Start My Child in Kindergarten as a Young 5 Year Old or a 6 Year Old?

Updated on February 28, 2010
K.B. asks from Mesquite, TX
12 answers

My daughter is in her first year of preschool. She will be turning 5 at the very end of August. With that in mind we have the option of letting her do another year or putting her right into kindergarten when she is barely 5. I want to get advice from any of you that have experience with this, what your experience was, and how it affected you or you child. It is a question with much weight. Thank you for your help!

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answers from Philadelphia on

It depends entirely on your daughter. You are really the BEST person to make that decision, since you know her best. Things to think about, though, are can she...
- Listen to a whole story without getting distracted
- Cooperate with other children
- Rhyme
- Recognize that letters represent sounds
- Speak so everyone can understand what she's saying
- Follow basic instructions and rules
- Use the bathroom
- Handle the social situation of a classroom (probably if she's in preschool)
- Count to 10
- Knows her colors/shapes
- Sort objects into categories

And most of all... does she WANT to go, yet? At barely 5, she should be old enough to have some sort of idea if she wants to keep doing what she's doing, or start on the next adventure in life! Talk to her about it!

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answers from Hartford on

You know your child better than anyone. How is she doing in pre-K? How are her socialization skills? What does the teacher say?

My personal experience (My son is a September birthday, and my daughter is a July birthday) is that there would have been nothing to gain by having them go to pre-school again. Different districts have a different cutoff also.

By the end of their pre-school year they already had several good friends, and I didn't want to have them start over with a new group. They are now 11 and 14 and are both excellent students, so they did not suffer academically.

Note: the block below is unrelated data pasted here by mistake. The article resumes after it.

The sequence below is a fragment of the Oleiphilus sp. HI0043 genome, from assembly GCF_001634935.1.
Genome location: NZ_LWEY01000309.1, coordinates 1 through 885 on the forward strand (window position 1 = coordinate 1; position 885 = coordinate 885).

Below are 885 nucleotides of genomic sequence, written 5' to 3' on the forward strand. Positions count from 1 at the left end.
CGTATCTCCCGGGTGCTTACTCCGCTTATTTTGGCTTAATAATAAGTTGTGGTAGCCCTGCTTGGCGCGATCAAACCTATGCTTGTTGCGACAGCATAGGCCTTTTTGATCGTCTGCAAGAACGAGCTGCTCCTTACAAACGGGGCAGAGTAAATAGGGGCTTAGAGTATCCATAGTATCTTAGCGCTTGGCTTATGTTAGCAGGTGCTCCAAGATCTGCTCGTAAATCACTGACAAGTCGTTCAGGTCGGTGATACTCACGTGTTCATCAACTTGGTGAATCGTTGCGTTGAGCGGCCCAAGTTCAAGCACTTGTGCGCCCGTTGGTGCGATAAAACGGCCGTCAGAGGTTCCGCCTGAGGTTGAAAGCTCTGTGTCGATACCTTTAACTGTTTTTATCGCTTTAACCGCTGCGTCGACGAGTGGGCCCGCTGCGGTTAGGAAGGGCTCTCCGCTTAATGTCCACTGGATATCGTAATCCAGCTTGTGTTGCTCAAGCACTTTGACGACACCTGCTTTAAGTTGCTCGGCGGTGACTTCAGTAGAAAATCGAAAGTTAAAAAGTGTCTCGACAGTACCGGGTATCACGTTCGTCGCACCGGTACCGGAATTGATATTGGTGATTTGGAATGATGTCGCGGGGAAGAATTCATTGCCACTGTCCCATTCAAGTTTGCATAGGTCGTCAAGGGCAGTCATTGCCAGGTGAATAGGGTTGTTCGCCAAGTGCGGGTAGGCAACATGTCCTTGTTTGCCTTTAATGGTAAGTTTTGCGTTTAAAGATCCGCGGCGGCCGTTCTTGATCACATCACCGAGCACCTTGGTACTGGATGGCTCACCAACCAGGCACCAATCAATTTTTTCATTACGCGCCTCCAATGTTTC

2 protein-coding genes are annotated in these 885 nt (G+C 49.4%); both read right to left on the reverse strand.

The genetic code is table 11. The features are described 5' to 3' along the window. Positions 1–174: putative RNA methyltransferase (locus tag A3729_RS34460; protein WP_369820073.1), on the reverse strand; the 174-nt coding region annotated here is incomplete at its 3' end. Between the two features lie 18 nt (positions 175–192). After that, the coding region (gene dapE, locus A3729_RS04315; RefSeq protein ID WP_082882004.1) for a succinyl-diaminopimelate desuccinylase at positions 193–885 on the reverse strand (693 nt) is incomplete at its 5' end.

I also know several people who did hold their child back because their children (interestingly enough all boys) were too immature to handle the structure of Kindergarten, and so that was the right decision for them.

My own personal experience growing up was that I was the oldest in my class as a January birthday and hated every minute of it. I finally graduated high school a year early just to catch up!

So it's it's a little more complicated than where your daughter's birthday falls on the calendar. Just keep your daughter's needs in mind and you're sure to make the right decision for her.

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answers from Wichita on

I went through the same issue, I went for kdg. I had no regrets about that just be sure you pay very close attention to the school and the teachers that are around your child and make darn sure when a problem shows up it is dealt with immediately and to your satisfaction. I pulled my daughter out and started homeschooling and very happy that I did.



answers from Boise on

It's going to depend on your daughter, really! I only have one child in school. He started kindergarten this year. His birthday is one month too late, or I think I would have had him tested for early entrance into kindergarten. He would have done so great last year! But as it is, he started at 5 1/2.

But he's not a typical kid. He's always been an "old soul," always seeming older and wiser than his age. He's also gifted, so now he's light years ahead of his kindergarten class (he's reading 5th grade books).

My second son loves being a baby. He is not an old soul in any way. He would not do well starting kindergarten early, even though he's probably gifted, too.

I'm so tired of getting answers that "it depends on your child," but that's just how it is. I wish there were clear-cut answers!

BTW, I just realized I was very young when I started school. My birthday is at the end of July. I graduated from high school when I was 17. But that was the first time I realized that other kids were older than me---at high school graduation! So while your decision will affect YOUR life dramatically (by having a kindergartner in 6 months or in 18) she probably won't notice.



answers from Dallas on

Hi, as stated previously every child is different. I can give you my personal experience. I am a Sept.6 baby so was almost 6 when I started kindergarten. I breezed my way through school. Obviously, I will never know if it would have been the same had I been able to start a year earlier. On the other hand, I had very good friends in my grade who were born in Aug and were almost a year younger than myself and they did just as well in school.



answers from Dallas on

I sent one child at 5, and the other at 6. The 6 year-old had a much easier time! She was more ready socially and emotionally. If I had it to do all over again I would have waited to send the 5 year-old.